The following article is something I wrote for my web design company – Pixelapes. I figured I would reproduce it here to spread it around a bit more. I would imagine that most web developers will have a system of work or will already use this extension, but for those that don't: read on!
Original Article published on Pixelapes Blog on July 21st 2007.
Here at Pixelapes we took the decision from the outset to develop all of our websites using standards based coding and always building with accessibility in mind. There have been many discussions around the web about this and, to me, the conclusion has always been that it is better to build sites that validate.
I think Robert Nyman said it best on his article titled “Validation isn’t important, it’s just intranet”
The whole idea with web standards are:
- Ensuring, as much as possible, that the web site will actually work
- Easier to identify potential errors
- Faster web development
As a result of this decision, it is important to have some tools to help make sure that we’re consistently on the right track. Over the coming months I’ll be writing some short articles documenting some of these tools, and some of the other tools that we consider invaluable for web development. To start off with I’d like to introduce one of the most invaluable browser tools we use, the Web Developer Firefox extension.
After installing this wonderful tool and restarting Firefox you will be presented with a new toolbar at the top of your browser.
As you can see from these screen captures, the new toolbar provides a wealth of tool categories.
- View Source
What can it do?
There are many functions that I use in Web Developer, but there are about 4 functions that I can’t imagine working without and I will explain them in some more depth now.
Display Element Information
Shortcut: Ctrl + Shift + F
When you press active this tool you are presented with a small yellow information box that gives you a detailed display of the hierarchy of the selected element within your code. This is very useful for working out style rules for specific elements around your website, and the structural nature of the information means that it is easy to work out why a certain style rule is being over-ruled.
In addition to this it highlights the element with a red box, demonstrating the size and position of the element. This helps a huge amount with understanding the behaviour of any floating elements contained within your website.
Simple and quick, this allows you to quickly shift between browser window sizes so that you can get an idea how your website will look at different screen resolutions. I currently have mine set to display at 800 x 600px, 1024 x 768px, and 1280 x 1024px.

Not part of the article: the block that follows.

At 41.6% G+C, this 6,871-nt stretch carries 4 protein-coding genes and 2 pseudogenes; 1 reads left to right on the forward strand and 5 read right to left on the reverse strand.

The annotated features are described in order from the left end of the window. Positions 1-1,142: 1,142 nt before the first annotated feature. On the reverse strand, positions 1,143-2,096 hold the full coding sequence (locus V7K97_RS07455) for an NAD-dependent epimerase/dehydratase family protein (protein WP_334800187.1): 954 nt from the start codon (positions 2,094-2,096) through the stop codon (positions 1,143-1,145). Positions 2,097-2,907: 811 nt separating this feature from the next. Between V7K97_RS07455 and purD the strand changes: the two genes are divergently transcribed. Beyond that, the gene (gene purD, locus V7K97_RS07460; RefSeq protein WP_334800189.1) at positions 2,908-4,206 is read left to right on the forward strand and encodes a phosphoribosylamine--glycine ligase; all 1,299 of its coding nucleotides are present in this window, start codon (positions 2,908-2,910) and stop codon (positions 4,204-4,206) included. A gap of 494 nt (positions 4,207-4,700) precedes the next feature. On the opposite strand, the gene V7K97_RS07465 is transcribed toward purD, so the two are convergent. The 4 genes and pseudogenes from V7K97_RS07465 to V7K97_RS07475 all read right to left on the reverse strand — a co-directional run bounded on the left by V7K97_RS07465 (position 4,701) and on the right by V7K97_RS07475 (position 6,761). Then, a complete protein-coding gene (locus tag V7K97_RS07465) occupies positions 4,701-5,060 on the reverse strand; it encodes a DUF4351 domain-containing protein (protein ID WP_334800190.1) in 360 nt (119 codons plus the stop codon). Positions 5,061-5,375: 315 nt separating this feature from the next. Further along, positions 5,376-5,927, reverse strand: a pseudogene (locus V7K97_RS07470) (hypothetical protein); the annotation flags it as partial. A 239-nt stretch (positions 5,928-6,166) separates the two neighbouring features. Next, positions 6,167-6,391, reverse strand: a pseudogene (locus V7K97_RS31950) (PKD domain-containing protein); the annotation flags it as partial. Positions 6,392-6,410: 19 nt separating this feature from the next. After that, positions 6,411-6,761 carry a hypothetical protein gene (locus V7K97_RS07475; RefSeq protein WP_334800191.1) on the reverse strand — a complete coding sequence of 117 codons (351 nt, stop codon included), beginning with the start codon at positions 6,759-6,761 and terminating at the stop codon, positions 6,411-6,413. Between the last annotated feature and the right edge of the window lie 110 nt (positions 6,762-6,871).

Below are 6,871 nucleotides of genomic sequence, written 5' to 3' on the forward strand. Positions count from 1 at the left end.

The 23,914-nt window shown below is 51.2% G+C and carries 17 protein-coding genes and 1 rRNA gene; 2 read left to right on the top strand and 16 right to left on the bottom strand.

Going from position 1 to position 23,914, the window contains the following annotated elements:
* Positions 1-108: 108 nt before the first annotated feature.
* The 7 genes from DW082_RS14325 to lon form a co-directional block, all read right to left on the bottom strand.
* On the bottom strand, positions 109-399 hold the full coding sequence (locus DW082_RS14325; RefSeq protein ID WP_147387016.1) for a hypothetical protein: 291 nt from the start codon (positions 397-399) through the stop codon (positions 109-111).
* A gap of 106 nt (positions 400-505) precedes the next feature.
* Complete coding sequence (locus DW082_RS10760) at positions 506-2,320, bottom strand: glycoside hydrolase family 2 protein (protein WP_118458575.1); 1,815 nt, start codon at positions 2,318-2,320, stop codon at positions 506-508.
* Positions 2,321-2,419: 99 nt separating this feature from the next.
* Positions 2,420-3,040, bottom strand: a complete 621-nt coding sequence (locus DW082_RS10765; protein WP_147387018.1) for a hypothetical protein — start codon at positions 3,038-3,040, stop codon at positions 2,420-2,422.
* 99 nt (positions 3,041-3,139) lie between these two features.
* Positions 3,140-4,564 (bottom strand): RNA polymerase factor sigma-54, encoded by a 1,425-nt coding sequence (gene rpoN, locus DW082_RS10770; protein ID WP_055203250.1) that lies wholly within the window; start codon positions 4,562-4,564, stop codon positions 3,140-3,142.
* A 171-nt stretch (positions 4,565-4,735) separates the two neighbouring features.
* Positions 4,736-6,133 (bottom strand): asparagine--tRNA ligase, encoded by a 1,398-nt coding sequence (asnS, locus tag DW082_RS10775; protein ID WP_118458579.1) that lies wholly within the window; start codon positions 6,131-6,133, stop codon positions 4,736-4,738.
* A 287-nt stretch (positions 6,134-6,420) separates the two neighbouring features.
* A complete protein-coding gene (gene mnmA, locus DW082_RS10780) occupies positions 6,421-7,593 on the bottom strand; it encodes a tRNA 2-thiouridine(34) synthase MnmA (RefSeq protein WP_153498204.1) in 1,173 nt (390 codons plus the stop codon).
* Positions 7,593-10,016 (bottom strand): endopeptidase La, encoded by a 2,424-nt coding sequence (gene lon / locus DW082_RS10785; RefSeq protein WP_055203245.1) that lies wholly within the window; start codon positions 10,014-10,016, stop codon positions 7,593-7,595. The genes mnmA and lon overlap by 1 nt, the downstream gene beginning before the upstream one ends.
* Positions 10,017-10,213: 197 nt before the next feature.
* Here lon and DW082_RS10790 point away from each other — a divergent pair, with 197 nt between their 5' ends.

Shortcut: Ctrl + Shift + H
Web Developer can automatically send your web page to the W3C Validator tool – whether the page is online or local.
Also the validation includes tools for testing WAI and Section 508 accessibility guidelines, allowing you to check how your website fares against various level of accessibility.
I must state though that this tool is not quite as useful as the HTML Validator extension, who’s only purpose is to provide validation assistance.
Edit Style Sheet
Shortcut: Ctrl + Shift + E
Another extremely useful tool for instantly correcting style sheet errors, this tool brings up an edit window showing all the style sheets that are associated with the web page in question. As you add or change rules, the alterations are rendered instantly on the web page so you can see how your new rule affects each element. This is even useful for testing quick design ideas. Changing link colours, width of items, moving images around, you name it.
Be warned though, when you close this tool all of your edits are lost so make sure to save the sheet, or copy any code that you want to use and add it to your style sheet.
There is a whole range of other functions you can perform with the web developer toolbar, multiple ways to overlay information about elements on the site, disabling images, disabling style sheets, creating user style sheets for different sites, editing HTML, measuring site areas and on and on.
If you’re involved in web development of any nature, I can’t recommend this highly enough and it has been an asset to us for some time. Over time Web Developer will save countless hours, improve your coding by correcting you as you develop a site, and assist you in testing and improving your website design.
Finally, this tool is not just for web developers, but can be useful for clients as well. As a client this tool will allow you a quick way to check that your web developer is producing well written code which validates against the standards you require.